It has been well over a month since I last posted a blog post. A lot of changes and transitions, professionally and personally, have happened over a short amount of time that I needed to take some space to distance myself from blogging for a while. Frankly, every week I would plan on writing a blog post on a topic that I’ve chosen weeks or even months ahead but it has been very difficult to sit down and actually write the post. Part of the reason is because there are a lot of thoughts running around in my head, some of which are incomplete and utterly confusing. This evening I decided to sit down and write this post because in retrospect, I created this blog because I wanted to take you all along in my journey. And it’s not a straight path, far from it.
Granted, I still don’t feel like I’m in the same headspace that I was in 6 months ago, but I thought it was important for me to write about forgiveness. Over the weekend, I wondered how could God be so forgiving of our mistakes over and over again? Why is it so hard for us to forgive others at the same degree?
Being human makes us susceptible to failures, imperfections and innumerable mistakes. It is and can be very difficult to forgive those who have wronged us repeatedly and ourselves. Pain, anger, embarrassment, pride and insecurities often take over so much so that we forget that we are all similarly human. We crave the same degree of infinite forgiveness that others seek of us, yet we often decline to show the same kindness. The only answer I can come up with that addresses my question adequately is love. Love at its purest form is patient, kind, humble, and of course forgiving. An elusive verb and feeling.
I guess the trick is to not take love for granted, but strengthen it.
P.S. Always choose forgiveness, even when it’s difficult. Harbouring bad feelings just isn’t worth it. Besides, you can’t change people… you can only love them.
It was my second Forró dance class when my fellow beginner dance partner and I learned how to spin. After practicing the basics a few more times, it suddenly occurred to me that learning how to dance is closely similar to learning how to be in a harmonious relationship. You need open communication, trust, intimacy and confidence in yourself and each other to gracefully move around the dance floor. Granted, you may step on each other’s feet once or twice, literally, but that’s totally fine because it’s far more important to follow the same rhythm.
Before realizing this, I knew my own shortcomings when it comes to being in a romantic relationship. Though I must say, there were four key aspects that I clearly need to work on as a dancer and partner.
The Value of Taking a Pause
In Forró, the beat goes like this: 1, 2, 3, PAUSE, 1, 2, 3, PAUSE, 1, 2, 3, PAUSE. The pause may not seem like a significant thing when it’s written like this but it is. I learned this the hard way by not taking a pause and setting a pace that was faster than my dance partner’s. Our instructor says that, “you fall into the pause, it has a heavier weight while the other steps/beats are lighter.” Not taking that important pause made it more difficult for my partner and I to mirror each other’s steps, and since my pace was faster, I inevitably messed up our rhythm. I needed to slow down instead of anticipating my next step because my partner is supposed to be leading me not the other way around.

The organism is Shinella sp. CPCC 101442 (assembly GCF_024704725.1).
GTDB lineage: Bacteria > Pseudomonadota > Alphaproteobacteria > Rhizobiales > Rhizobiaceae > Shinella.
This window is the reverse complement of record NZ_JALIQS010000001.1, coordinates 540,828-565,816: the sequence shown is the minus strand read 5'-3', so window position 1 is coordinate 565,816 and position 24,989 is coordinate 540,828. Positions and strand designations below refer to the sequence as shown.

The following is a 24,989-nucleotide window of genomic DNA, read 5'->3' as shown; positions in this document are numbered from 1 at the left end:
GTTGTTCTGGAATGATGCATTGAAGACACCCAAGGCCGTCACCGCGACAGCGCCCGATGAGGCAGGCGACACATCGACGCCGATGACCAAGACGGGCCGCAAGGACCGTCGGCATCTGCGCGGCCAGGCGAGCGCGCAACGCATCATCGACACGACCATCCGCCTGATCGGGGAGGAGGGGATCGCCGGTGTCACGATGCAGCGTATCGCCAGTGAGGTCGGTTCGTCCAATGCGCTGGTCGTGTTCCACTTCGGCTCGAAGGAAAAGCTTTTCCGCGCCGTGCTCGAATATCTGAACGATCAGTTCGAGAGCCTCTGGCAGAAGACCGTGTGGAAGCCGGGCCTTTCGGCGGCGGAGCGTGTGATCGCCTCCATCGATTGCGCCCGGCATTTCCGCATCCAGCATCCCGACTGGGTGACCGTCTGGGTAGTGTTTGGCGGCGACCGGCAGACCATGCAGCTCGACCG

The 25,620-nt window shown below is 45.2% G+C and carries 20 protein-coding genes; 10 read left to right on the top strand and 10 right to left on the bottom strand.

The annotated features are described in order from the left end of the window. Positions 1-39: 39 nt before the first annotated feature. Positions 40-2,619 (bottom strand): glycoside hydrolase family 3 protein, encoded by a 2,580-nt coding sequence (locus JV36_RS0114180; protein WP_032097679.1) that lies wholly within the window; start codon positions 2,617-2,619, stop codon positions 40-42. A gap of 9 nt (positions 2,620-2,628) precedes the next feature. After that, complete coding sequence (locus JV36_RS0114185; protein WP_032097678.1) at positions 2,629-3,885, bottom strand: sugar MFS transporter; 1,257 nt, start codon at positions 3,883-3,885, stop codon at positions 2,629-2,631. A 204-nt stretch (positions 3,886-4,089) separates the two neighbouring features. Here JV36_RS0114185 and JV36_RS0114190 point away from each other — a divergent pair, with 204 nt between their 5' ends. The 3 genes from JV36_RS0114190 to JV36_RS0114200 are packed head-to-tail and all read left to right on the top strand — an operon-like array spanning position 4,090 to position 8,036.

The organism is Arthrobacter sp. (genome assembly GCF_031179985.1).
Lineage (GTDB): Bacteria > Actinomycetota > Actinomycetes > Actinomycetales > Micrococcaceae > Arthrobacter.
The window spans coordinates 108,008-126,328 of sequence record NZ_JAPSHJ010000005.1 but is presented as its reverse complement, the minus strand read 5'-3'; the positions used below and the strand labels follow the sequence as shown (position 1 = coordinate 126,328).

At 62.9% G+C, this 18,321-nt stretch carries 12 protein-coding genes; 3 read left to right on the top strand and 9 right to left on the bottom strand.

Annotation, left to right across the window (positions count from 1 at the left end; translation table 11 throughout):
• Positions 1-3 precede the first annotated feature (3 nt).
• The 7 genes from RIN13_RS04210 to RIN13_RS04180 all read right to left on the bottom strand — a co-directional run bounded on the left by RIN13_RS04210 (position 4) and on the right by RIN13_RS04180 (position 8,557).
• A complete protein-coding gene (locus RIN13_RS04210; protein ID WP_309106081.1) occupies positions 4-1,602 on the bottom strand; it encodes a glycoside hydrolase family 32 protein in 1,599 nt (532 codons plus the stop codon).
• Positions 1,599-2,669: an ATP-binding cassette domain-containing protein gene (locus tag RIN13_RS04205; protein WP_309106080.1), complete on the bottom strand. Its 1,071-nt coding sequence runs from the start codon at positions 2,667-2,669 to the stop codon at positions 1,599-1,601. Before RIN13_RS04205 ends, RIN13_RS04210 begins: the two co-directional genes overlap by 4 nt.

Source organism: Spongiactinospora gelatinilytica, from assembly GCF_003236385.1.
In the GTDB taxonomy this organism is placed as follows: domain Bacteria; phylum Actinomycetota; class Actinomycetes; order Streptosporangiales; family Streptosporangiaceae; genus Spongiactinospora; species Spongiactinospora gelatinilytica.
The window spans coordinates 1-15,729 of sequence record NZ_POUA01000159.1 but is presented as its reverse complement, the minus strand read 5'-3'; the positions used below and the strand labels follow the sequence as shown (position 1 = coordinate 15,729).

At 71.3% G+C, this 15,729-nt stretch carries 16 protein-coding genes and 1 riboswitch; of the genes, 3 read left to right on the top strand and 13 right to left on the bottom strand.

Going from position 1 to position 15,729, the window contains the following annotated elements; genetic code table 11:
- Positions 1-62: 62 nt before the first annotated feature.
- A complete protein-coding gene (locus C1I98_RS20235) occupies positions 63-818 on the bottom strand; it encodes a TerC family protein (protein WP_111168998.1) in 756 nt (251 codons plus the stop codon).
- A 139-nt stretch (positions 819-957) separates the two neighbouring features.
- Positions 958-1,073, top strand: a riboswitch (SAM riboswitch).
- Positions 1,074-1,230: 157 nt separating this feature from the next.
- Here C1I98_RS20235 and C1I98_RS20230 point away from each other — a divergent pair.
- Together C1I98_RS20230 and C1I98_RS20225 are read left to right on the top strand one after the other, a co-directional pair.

Relationships are similar in a sense that we fall in love with our partners slowly.
All of that attraction and desire is present within the first few months, but if we don’t slow down and take our time enjoying each other’s company and learning about one another beyond superficialities, that fire burns relatively quickly. Leaving thinking about what could have been instead of what is.
Letting Someone Else Take Control
Growing up I was taught to be self-sufficient and independent. If I was hungry, I’ll go get something to eat or cook for myself. If there’s an assignment that I need to get done, I’ll to do it myself. I hope you can immediately see how this can be a problem in a partner dance where the control is not entirely mine.
In Forró, the man is responsible for taking the lead, guiding the woman between bases and spins. There’s an unspoken communication between each other, a sort of letting go that I was initially reluctant to do. Part of it is learning to rely on someone else, trusting him. Both of which, I have a problem doing easily outside of dance. Thing is, the moment I let my dance partner take the lead was the exact moment I started to enjoy myself. It wasn’t just about learning how to dance anymore, I was dancing.